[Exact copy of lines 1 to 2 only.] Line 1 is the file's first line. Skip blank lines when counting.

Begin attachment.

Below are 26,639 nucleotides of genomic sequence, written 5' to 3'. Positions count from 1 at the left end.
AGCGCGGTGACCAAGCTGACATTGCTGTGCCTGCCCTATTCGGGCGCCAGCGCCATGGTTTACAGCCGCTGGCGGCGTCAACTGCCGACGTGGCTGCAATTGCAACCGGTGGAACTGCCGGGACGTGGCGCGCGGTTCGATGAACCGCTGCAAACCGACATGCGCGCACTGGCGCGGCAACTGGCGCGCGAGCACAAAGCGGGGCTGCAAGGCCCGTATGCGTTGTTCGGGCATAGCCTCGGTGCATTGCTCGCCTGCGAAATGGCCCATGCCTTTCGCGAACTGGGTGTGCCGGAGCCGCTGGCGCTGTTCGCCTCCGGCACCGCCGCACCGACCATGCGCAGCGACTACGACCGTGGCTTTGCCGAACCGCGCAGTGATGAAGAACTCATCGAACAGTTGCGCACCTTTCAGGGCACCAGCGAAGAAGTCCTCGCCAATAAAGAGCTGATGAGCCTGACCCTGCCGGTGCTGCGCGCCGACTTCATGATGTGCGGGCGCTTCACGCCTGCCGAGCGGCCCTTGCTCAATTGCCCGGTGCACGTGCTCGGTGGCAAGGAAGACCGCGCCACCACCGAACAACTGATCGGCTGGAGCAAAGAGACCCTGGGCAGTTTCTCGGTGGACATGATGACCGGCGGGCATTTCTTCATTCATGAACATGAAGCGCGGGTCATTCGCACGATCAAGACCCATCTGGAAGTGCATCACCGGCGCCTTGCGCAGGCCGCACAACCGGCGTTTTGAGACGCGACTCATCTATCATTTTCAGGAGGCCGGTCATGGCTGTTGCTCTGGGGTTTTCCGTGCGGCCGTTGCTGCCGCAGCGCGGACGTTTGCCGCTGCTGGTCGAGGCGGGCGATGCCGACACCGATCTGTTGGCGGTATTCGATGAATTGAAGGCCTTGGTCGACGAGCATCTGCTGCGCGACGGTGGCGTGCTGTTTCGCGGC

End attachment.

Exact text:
Below are 26,639 nucleotides of genomic sequence, written 5' to 3'. Positions count from 1 at the left end.
AGCGCGGTGACCAAGCTGACATTGCTGTGCCTGCCCTATTCGGGCGCCAGCGCCATGGTTTACAGCCGCTGGCGGCGTCAACTGCCGACGTGGCTGCAATTGCAACCGGTGGAACTGCCGGGACGTGGCGCGCGGTTCGATGAACCGCTGCAAACCGACATGCGCGCACTGGCGCGGCAACTGGCGCGCGAGCACAAAGCGGGGCTGCAAGGCCCGTATGCGTTGTTCGGGCATAGCCTCGGTGCATTGCTCGCCTGCGAAATGGCCCATGCCTTTCGCGAACTGGGTGTGCCGGAGCCGCTGGCGCTGTTCGCCTCCGGCACCGCCGCACCGACCATGCGCAGCGACTACGACCGTGGCTTTGCCGAACCGCGCAGTGATGAAGAACTCATCGAACAGTTGCGCACCTTTCAGGGCACCAGCGAAGAAGTCCTCGCCAATAAAGAGCTGATGAGCCTGACCCTGCCGGTGCTGCGCGCCGACTTCATGATGTGCGGGCGCTTCACGCCTGCCGAGCGGCCCTTGCTCAATTGCCCGGTGCACGTGCTCGGTGGCAAGGAAGACCGCGCCACCACCGAACAACTGATCGGCTGGAGCAAAGAGACCCTGGGCAGTTTCTCGGTGGACATGATGACCGGCGGGCATTTCTTCATTCATGAACATGAAGCGCGGGTCATTCGCACGATCAAGACCCATCTGGAAGTGCATCACCGGCGCCTTGCGCAGGCCGCACAACCGGCGTTTTGAGACGCGACTCATCTATCATTTTCAGGAGGCCGGTCATGGCTGTTGCTCTGGGGTTTTCCGTGCGGCCGTTGCTGCCGCAGCGCGGACGTTTGCCGCTGCTGGTCGAGGCGGGCGATGCCGACACCGATCTGTTGGCGGTATTCGATGAATTGAAGGCCTTGGTCGACGAGCATCTGCTGCGCGACGGTGGCGTGCTGTTTCGCGGC